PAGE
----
In a further embodiment, the processing logic determines an object type from a previous scan. The object type is at least one of the hover type object, stylus type object, glove type object, or finger type object. The previous scan may be at least one of the first scan, second scan, or third scan. The processing logic scans for an object of a same object type in one or more subsequent scans until the object of the same object type is no longer detected.

In other embodiments, the processing logic detects multiple touches during any of the multiple scans.

In a further embodiment, the processing logic detects the glove type object in the second scan and activates a function of a device in which the touch controller resides, in response to the detecting the glove type object in the second scan. In one embodiment, the glove type object is detected by comparing touch data on the sense array against multiple thresholds. The processing logic determines that the first scan's touch data exceeds the gloved-finger reporting threshold and does not exceed the glove saturation threshold to detect the glove type object.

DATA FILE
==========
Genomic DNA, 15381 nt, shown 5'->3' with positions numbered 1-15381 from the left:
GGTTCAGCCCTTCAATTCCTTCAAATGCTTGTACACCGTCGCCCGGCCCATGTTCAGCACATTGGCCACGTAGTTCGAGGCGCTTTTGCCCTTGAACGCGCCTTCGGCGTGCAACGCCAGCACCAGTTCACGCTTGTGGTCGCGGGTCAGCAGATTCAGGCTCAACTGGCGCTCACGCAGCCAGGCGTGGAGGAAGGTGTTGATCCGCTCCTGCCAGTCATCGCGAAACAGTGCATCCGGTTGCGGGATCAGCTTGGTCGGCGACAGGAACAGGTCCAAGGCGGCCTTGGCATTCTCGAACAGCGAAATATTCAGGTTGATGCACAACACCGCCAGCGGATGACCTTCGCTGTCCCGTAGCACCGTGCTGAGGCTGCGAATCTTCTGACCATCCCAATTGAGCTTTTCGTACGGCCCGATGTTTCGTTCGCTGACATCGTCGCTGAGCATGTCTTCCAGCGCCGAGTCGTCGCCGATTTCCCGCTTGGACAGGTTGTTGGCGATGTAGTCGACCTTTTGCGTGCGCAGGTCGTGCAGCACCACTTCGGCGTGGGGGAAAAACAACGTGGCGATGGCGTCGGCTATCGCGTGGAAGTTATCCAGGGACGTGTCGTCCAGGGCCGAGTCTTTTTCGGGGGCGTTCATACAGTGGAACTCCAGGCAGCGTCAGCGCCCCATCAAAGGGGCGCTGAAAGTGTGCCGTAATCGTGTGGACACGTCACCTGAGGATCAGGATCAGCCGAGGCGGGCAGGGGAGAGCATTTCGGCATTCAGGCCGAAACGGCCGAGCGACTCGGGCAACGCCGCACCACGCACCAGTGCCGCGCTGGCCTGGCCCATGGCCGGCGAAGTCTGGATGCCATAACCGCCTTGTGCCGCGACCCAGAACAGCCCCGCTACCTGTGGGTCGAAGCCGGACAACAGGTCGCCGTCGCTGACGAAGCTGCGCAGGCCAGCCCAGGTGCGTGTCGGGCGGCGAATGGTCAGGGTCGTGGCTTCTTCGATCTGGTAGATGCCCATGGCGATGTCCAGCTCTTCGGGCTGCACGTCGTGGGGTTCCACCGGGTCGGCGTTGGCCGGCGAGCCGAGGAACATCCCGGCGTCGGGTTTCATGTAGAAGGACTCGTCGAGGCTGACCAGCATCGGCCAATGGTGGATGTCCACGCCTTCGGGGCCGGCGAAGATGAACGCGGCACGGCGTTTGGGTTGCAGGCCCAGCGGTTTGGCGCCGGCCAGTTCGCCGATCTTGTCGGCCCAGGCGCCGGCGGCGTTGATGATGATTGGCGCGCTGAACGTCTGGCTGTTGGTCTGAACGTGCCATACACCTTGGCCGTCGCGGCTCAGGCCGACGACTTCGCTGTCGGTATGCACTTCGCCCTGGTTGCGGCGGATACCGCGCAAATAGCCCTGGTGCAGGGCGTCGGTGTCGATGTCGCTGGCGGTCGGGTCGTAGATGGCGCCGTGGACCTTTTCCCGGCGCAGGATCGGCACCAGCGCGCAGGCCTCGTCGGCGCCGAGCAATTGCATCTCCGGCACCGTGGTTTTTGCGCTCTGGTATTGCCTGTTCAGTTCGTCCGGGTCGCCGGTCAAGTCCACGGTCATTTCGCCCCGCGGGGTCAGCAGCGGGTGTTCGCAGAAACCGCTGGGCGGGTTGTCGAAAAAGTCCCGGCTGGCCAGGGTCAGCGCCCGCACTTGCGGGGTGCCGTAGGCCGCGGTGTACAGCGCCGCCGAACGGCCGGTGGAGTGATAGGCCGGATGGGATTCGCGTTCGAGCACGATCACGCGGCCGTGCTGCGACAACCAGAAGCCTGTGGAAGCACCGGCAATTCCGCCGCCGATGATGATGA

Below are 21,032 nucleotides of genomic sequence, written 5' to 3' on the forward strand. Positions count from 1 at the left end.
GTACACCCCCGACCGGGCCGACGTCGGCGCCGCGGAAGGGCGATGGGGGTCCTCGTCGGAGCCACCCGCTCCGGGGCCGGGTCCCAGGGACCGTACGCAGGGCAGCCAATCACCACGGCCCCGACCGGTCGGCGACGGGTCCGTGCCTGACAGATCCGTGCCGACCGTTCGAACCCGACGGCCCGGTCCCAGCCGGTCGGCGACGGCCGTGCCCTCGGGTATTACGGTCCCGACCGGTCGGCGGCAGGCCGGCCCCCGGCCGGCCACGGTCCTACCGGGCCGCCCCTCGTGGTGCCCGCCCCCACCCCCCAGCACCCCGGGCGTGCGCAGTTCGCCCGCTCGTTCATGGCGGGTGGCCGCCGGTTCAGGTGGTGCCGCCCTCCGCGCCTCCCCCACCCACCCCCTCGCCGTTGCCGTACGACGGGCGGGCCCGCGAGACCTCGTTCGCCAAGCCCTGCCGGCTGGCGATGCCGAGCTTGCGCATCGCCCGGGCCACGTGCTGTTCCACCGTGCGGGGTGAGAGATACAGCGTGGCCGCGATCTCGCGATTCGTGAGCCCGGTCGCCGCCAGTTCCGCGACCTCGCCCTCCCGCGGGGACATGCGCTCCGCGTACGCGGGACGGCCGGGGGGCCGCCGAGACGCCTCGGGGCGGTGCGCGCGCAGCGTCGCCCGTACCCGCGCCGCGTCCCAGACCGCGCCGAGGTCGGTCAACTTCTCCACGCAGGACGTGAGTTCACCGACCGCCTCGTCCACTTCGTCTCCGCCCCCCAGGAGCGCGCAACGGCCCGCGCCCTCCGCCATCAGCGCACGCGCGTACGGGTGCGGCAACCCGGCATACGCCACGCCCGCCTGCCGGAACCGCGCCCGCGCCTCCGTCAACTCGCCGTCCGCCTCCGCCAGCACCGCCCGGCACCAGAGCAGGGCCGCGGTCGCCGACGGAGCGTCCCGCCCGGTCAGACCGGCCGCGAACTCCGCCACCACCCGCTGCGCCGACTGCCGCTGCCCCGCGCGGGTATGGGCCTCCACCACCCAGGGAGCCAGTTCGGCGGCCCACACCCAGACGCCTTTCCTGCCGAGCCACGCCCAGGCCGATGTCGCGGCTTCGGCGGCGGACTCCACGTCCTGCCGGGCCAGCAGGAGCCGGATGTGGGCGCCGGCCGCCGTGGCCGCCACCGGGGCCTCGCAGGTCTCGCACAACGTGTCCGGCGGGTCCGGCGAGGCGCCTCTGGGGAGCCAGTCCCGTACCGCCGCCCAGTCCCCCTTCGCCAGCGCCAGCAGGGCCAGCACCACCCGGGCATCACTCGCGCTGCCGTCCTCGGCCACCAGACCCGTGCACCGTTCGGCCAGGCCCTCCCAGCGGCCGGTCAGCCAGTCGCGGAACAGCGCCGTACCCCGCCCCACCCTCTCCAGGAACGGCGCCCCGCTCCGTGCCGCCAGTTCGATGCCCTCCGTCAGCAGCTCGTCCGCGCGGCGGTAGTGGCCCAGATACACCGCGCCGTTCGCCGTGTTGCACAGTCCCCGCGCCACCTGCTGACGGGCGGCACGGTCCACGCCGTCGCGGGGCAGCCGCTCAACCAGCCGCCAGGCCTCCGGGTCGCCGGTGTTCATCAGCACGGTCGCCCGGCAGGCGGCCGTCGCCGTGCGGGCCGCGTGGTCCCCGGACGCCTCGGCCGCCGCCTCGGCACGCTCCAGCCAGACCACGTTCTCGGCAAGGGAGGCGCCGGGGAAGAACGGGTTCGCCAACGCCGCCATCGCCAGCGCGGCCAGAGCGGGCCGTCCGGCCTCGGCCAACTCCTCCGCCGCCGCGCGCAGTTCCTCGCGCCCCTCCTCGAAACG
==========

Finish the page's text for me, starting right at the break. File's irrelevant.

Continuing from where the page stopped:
In one embodiment, the processing logic performs a mutual-capacitance scan in a mutual-capacitance mode in the second scan. In another embodiment, the processing logic performs a mutual-capacitance scan and a self-capacitance scan in a mixed mode in the second scan.

In another embodiment, the processing logic receives a pressure indicator from a pressure sensor disposed in relation to the sense array. The processing logic determines a presence of at least one of the hover type object, stylus type object, glove type object, or finger type object when the pressure indicator exceeds or does not exceed a pressure threshold.

In another embodiment, the processing logic receives an acceleration indicator from an accelerometer disposed in relation to the sense array. The processing logic determines a presence of at least one of the hover type object, stylus type object, glove type object, or finger type object when the acceleration indicator exceeds or does not exceed an acceleration threshold.